A review on Joker, 2019
By: Masood Sabet
“An apology for the devil: it must be remembered that we have heard one side of the case. God has written all the books.” (Samuel Butler, 19th century British novelist)
It seems that we have entered a new dimension, in which the conventional common ground is too shaky to accommodate our co-existence any longer. A new reality where our artificial and fragile social cohesion is wearing off and the civilization as we knew it is falling apart. We didn’t even realize when we made the transition and jumped through the wormhole. We were probably too busy contributing to the eternal economic growth, adhering to the norms laid down by the new God: a non-edible high-quality piece of paper we hold against light to affirm its authenticity. “My death makes more cents than my life.” is the boldest joke in Joker’s notebook, a departure from the senses, indicative of a revolution against almost everything we used to hold as Objective and True. “Joker” is a quite successful endeavor to hear the other side of “the case”.
Joker depicts a pernicious transformation of a man, from a meek little fellow into a creature the senses would call a “monster”. Arthur keeps taking blows one after another from the society, but all this suffering and humiliation has not yet brought him to the point to wholly succumb to his “insanity”. His metamorphosis is not complete until he kills the one he used to hold dearest. Arthur is living in a new reality now, where “Arthur” is no more. The veil has been torn. When he finds out the truth about his childhood, it triggers a chain reaction that eventually pulls the stool out from under the feet of any form of objectivity in his life. The remnant of his sanity is blown off by the revelations about his narcissistic and delusional mother. Now he’s Joker, no more tethered by any sense of morality. “Isn’t being funny subjective Murray? Just like good and evil?” He says to Murray. He’s the one who defines his own virtues now. After killing the rich kids on the train, Arthur was still reluctant to allow himself to fully enjoy and embrace the euphoria. Joker is only too happy to do it for him! He doesn’t kill Murray because he had derided his performance on his show. He kills him because he has always held him as a father figure.
Todd Phillips is not unfamiliar with the concept of evil on earth. He starts his career as a filmmaker in 1993 with “Hated: GG Allin & the Murder Junkies”, a documentary about the notorious punk rock performer GG Allin, probably the most controversial figure in the field. Allin defied all forms of social norms and values and took this to extremes. His live performances dripped in blood and feces and even his funeral was a circus of incredible profanity, at his own behest! The director’s firsthand encounter with this character has obvious influences on his creation of Joker. Allin too had been invited to a number of conservative talk shows on TV, all of which ended in disaster, except no one was shot in the head!
Todd Phillip’s Joker, in many regards, holds a mirror against Christopher Nolan’s Dark Knight. Neither have utilized any superpowers or supernatural occurrences in the narrative. Batman owes his gadgets and extraordinary abilities to his family’s limitless fortune, and Joker on the other hand acquires his power out of utter poverty and misery. Batman seems to be the product of a choice, whereas Joker’s coming to existence is an inevitability. Phillips, in Joker, recreates the scene in which Thomas Wayne and his wife are murdered in front of Bruce, Gotham’s future force of “good”. But this time, the camera stands behind the murderer, the viewpoint has reversed, the murder is not seen as a heinous act but a rightful and just retribution; they had it coming!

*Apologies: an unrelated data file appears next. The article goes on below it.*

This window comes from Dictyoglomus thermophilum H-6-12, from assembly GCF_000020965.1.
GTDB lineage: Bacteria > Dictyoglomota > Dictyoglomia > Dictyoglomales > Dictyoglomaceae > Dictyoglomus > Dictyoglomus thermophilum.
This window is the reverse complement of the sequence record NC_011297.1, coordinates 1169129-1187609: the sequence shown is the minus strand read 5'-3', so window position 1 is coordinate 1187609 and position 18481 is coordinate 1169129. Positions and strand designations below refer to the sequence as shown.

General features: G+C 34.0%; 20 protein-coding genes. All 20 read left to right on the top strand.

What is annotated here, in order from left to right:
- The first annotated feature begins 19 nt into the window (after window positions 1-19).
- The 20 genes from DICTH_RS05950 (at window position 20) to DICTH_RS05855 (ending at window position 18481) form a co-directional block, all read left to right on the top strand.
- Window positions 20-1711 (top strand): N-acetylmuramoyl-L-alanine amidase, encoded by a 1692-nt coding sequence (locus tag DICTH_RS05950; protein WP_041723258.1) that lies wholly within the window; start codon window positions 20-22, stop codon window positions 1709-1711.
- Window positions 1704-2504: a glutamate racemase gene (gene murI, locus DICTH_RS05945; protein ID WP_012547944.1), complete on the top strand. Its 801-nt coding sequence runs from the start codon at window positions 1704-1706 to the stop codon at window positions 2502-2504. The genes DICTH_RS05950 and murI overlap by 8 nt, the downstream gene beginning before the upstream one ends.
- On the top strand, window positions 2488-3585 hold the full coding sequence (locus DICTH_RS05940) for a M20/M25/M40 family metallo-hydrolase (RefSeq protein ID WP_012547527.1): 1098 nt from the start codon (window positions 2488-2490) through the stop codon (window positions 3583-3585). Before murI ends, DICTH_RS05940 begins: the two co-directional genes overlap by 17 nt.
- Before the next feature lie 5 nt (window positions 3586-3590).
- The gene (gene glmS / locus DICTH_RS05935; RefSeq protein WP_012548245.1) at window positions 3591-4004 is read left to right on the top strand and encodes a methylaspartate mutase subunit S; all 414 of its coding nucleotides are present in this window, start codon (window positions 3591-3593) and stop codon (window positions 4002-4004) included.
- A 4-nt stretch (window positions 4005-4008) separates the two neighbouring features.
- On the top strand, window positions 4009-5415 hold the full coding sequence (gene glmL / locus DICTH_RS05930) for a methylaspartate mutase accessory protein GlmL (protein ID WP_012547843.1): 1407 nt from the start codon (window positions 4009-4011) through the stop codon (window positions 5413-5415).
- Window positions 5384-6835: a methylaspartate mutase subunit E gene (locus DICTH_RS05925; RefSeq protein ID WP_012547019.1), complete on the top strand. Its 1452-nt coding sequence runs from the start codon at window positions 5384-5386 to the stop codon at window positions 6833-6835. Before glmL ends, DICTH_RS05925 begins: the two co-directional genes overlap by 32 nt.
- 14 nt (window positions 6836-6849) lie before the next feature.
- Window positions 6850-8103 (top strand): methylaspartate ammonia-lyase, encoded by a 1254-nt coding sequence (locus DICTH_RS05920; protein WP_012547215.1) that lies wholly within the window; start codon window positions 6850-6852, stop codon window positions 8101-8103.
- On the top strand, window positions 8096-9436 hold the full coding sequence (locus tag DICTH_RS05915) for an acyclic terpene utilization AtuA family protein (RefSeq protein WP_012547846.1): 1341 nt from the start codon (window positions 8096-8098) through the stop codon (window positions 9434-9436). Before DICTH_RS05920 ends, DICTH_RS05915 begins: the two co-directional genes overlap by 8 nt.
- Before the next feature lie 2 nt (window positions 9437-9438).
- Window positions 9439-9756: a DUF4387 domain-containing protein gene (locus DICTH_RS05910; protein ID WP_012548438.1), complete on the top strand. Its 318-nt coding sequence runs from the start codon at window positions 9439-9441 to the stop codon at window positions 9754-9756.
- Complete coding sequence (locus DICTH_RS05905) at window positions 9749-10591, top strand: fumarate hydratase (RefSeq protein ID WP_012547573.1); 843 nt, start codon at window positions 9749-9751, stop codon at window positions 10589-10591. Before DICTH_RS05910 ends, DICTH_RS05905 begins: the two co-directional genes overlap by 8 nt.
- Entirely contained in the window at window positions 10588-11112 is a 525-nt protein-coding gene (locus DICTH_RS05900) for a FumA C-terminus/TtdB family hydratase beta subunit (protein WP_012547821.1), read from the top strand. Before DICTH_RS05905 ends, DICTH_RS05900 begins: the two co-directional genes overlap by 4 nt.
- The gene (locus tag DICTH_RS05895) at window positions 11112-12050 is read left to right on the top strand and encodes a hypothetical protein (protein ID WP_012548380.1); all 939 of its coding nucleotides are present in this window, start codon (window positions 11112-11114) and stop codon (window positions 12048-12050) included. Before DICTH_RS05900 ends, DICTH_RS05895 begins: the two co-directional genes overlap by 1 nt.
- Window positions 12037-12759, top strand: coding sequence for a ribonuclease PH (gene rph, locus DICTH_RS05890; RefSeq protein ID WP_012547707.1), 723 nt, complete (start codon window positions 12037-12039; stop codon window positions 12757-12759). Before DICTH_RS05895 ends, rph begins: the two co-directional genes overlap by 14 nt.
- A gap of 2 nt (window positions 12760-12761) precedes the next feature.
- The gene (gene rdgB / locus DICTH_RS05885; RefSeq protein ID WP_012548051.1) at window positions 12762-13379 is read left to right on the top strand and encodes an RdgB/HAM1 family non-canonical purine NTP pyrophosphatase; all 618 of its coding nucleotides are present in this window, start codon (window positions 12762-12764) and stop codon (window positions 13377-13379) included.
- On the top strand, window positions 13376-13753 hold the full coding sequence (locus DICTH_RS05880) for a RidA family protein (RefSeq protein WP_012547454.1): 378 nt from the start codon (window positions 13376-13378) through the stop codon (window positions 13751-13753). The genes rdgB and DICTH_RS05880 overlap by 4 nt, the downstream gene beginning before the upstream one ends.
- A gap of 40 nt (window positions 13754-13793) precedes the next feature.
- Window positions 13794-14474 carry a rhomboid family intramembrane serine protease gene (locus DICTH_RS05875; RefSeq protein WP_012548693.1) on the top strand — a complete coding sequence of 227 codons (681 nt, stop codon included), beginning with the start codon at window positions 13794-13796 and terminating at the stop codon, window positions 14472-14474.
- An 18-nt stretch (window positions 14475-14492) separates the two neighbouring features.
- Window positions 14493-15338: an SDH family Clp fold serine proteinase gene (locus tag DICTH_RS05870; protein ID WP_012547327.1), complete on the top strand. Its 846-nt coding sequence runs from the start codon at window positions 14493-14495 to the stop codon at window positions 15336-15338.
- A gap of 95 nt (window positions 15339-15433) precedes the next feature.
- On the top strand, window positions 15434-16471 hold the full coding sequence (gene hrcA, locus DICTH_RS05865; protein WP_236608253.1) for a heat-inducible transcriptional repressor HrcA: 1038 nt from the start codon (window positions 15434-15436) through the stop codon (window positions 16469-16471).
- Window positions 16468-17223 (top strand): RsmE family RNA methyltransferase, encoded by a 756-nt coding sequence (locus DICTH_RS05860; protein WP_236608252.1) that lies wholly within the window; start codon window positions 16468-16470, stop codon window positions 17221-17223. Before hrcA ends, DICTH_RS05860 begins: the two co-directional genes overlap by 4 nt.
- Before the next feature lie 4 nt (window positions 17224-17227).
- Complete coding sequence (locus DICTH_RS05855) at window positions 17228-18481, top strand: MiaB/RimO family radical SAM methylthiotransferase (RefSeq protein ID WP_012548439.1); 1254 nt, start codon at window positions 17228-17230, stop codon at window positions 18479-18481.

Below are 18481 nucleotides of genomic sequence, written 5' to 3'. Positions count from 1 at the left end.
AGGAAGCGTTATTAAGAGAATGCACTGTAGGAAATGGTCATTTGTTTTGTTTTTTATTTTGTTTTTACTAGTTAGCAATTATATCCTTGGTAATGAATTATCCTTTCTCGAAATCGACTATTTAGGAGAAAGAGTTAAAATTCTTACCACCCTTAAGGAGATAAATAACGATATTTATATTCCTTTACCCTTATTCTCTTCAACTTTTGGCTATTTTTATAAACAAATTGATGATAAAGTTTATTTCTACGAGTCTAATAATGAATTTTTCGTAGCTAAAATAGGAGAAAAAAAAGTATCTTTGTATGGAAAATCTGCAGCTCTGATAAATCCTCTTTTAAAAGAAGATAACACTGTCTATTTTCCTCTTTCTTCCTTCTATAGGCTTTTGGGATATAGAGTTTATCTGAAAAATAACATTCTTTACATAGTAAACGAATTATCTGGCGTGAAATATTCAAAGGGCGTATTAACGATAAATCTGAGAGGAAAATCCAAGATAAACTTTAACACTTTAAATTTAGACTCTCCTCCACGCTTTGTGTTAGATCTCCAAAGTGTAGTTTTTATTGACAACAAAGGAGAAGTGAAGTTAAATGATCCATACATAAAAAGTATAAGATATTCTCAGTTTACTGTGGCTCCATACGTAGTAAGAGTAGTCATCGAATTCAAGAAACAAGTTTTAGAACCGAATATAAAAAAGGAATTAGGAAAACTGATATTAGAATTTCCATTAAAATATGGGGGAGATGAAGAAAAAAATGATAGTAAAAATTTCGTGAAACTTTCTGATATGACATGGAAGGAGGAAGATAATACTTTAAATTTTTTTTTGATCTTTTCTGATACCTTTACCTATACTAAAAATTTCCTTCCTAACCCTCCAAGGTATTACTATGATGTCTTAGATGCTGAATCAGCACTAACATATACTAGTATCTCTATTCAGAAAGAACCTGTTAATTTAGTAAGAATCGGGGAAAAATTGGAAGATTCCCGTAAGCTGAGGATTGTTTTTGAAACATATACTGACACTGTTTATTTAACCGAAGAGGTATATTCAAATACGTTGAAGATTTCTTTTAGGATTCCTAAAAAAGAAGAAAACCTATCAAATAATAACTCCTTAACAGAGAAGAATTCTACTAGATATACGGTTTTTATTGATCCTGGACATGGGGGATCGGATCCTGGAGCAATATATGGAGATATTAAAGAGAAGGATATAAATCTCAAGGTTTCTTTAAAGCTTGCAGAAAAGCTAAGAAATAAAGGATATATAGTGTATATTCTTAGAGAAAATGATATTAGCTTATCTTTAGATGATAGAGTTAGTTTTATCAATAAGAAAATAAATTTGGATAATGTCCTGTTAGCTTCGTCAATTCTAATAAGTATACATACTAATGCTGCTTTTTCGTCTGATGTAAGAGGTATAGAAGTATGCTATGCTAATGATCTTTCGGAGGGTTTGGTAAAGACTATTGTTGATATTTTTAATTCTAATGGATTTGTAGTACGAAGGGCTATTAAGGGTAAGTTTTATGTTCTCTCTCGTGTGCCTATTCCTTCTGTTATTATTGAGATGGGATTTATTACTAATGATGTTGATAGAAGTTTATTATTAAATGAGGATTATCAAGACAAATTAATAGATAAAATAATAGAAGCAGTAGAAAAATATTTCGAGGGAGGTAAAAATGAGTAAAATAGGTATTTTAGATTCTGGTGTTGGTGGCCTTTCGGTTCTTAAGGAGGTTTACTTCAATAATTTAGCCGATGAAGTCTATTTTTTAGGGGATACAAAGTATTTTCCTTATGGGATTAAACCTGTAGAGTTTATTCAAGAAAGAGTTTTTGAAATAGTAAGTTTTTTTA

“The origins of Joker were disputed, but on one fact everyone, passionate supporters and bitter antagonists, was agreed: he was utterly and certifiably insane. What was astonishing was that people backed him because he was insane, not in spite of it.” Joker’s first killings on the train are seen by public as an act of rebellion against the domineering and exploitative upper class of Gotham. Long years of injustice and corruption has brought the society to the verge of a complete collapse. No revolution is complete without a thorough overhaul of the virtues based on which the society was built in the first place. “The world stopped making sense. Anything can happen. Here can be there, then can be now, up can be down, truth can be lies. Everything’s slip-sliding around and there’s nothing to hold on to. The whole thing has come apart at the seams.” The long-established system has become so oblivious to the concerns of the masses, while relentlessly tending to insatiable demands of the big capital. The underdog seeks a voice, an outsider, an antithesis to the current order, the one who shoots straight, on live TV, right into the eye of the voice of the established order. Now the “mentally ill loner” is the hero, revered by large crowds chanting his name in the streets. “For my whole life, I didn’t know if I even really existed. But I do, and people are starting to notice.” It’s the attention he had longed for all his life, clinging to every shred of his sanity. Alas, at long last, insanity wins!
 Rushdie, Salman, The Golden House (Jonathan Cape, London, 2017) P.243
 Rushdie, Salman, Quichotte (Jonathan Cape, London, 2019) P.138